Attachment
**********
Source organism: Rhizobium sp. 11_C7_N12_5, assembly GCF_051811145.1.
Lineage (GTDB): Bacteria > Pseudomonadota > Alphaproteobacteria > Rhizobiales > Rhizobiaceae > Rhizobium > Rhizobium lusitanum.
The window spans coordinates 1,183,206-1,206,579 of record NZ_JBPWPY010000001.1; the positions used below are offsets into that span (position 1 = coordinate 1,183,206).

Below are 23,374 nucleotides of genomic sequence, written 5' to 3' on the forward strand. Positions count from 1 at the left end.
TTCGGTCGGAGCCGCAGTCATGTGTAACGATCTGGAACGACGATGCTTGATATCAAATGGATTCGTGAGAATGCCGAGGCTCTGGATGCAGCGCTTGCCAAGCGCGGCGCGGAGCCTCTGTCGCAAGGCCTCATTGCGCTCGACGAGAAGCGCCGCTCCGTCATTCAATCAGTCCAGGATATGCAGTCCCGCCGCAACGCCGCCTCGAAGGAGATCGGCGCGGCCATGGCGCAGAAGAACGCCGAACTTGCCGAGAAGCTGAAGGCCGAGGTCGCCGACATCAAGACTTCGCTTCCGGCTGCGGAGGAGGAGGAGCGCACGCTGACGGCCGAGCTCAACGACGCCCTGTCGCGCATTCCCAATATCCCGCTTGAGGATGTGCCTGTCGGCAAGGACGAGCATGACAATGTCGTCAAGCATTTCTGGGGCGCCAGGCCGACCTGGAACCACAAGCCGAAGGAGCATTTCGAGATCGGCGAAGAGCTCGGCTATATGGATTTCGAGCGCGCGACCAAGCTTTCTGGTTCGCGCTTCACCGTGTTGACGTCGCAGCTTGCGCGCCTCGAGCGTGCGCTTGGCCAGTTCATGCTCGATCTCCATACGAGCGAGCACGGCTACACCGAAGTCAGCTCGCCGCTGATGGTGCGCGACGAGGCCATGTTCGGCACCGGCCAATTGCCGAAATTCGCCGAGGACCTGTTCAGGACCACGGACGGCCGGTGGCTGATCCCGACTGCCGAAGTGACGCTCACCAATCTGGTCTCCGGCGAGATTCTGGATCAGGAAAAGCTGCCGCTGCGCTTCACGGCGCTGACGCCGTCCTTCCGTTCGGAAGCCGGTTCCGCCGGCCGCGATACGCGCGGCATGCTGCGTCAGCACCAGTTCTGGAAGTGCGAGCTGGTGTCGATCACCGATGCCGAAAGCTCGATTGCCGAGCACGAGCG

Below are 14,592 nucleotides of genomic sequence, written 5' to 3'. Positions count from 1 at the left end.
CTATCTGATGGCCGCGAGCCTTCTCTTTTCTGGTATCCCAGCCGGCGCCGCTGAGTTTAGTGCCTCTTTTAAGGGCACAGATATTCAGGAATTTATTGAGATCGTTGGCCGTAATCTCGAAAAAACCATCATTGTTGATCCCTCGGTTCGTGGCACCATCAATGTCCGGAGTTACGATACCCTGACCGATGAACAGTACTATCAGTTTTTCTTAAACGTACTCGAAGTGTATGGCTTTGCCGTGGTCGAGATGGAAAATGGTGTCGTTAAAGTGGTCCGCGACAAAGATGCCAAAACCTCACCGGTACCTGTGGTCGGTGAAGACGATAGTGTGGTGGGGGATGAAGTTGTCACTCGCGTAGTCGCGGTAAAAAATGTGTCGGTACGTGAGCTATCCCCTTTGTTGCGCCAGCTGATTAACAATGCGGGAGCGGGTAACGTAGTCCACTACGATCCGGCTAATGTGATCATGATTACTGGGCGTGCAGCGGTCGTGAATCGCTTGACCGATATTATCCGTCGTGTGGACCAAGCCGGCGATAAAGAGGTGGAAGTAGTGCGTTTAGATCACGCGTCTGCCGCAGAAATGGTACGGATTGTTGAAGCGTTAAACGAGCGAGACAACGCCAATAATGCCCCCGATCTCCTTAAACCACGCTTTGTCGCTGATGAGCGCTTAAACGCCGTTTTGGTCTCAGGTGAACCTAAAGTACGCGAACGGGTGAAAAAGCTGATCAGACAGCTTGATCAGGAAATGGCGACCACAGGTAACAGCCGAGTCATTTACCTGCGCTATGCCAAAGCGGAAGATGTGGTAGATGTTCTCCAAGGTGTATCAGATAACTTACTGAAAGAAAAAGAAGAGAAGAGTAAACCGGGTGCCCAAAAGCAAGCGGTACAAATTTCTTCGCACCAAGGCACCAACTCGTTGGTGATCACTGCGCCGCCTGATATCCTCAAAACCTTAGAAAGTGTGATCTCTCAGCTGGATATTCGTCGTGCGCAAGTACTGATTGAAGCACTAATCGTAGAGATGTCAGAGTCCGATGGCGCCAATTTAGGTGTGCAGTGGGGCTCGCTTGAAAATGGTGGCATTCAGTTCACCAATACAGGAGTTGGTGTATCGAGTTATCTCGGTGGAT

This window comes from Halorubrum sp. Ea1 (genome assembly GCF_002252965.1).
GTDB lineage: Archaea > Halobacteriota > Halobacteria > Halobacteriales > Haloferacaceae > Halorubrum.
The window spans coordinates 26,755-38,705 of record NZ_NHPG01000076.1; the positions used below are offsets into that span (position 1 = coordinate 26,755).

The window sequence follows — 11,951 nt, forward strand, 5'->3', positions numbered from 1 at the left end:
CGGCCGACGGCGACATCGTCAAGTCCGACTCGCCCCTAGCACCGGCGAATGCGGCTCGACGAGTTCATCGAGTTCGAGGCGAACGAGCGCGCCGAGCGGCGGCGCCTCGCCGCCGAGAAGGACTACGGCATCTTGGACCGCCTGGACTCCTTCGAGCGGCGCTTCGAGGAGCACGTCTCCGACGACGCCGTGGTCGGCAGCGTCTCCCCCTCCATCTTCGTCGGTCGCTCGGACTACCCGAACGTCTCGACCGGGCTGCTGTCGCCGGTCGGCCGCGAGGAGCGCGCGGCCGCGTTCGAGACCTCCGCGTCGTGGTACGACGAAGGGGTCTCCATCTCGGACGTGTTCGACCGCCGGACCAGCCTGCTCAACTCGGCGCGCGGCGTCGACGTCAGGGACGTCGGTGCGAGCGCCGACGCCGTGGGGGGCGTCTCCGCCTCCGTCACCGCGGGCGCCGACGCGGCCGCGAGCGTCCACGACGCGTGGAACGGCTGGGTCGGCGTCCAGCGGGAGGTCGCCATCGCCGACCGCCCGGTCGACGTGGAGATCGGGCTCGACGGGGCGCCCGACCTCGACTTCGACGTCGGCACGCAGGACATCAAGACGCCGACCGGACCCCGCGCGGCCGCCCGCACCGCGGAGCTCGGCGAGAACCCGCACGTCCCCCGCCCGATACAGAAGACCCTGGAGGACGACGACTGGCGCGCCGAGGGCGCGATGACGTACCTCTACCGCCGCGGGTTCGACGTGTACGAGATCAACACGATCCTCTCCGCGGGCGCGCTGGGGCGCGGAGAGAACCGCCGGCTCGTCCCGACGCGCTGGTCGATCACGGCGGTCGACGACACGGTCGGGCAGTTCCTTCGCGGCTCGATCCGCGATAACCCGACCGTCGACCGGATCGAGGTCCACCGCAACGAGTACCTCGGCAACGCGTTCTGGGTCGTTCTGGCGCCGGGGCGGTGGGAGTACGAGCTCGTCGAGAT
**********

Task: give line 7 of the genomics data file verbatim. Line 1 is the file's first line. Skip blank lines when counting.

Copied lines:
CTATCTGATGGCCGCGAGCCTTCTCTTTTCTGGTATCCCAGCCGGCGCCGCTGAGTTTAGTGCCTCTTTTAAGGGCACAGATATTCAGGAATTTATTGAGATCGTTGGCCGTAATCTCGAAAAAACCATCATTGTTGATCCCTCGGTTCGTGGCACCATCAATGTCCGGAGTTACGATACCCTGACCGATGAACAGTACTATCAGTTTTTCTTAAACGTACTCGAAGTGTATGGCTTTGCCGTGGTCGAGATGGAAAATGGTGTCGTTAAAGTGGTCCGCGACAAAGATGCCAAAACCTCACCGGTACCTGTGGTCGGTGAAGACGATAGTGTGGTGGGGGATGAAGTTGTCACTCGCGTAGTCGCGGTAAAAAATGTGTCGGTACGTGAGCTATCCCCTTTGTTGCGCCAGCTGATTAACAATGCGGGAGCGGGTAACGTAGTCCACTACGATCCGGCTAATGTGATCATGATTACTGGGCGTGCAGCGGTCGTGAATCGCTTGACCGATATTATCCGTCGTGTGGACCAAGCCGGCGATAAAGAGGTGGAAGTAGTGCGTTTAGATCACGCGTCTGCCGCAGAAATGGTACGGATTGTTGAAGCGTTAAACGAGCGAGACAACGCCAATAATGCCCCCGATCTCCTTAAACCACGCTTTGTCGCTGATGAGCGCTTAAACGCCGTTTTGGTCTCAGGTGAACCTAAAGTACGCGAACGGGTGAAAAAGCTGATCAGACAGCTTGATCAGGAAATGGCGACCACAGGTAACAGCCGAGTCATTTACCTGCGCTATGCCAAAGCGGAAGATGTGGTAGATGTTCTCCAAGGTGTATCAGATAACTTACTGAAAGAAAAAGAAGAGAAGAGTAAACCGGGTGCCCAAAAGCAAGCGGTACAAATTTCTTCGCACCAAGGCACCAACTCGTTGGTGATCACTGCGCCGCCTGATATCCTCAAAACCTTAGAAAGTGTGATCTCTCAGCTGGATATTCGTCGTGCGCAAGTACTGATTGAAGCACTAATCGTAGAGATGTCAGAGTCCGATGGCGCCAATTTAGGTGTGCAGTGGGGCTCGCTTGAAAATGGTGGCATTCAGTTCACCAATACAGGAGTTGGTGTATCGAGTTATCTCGGTGGAT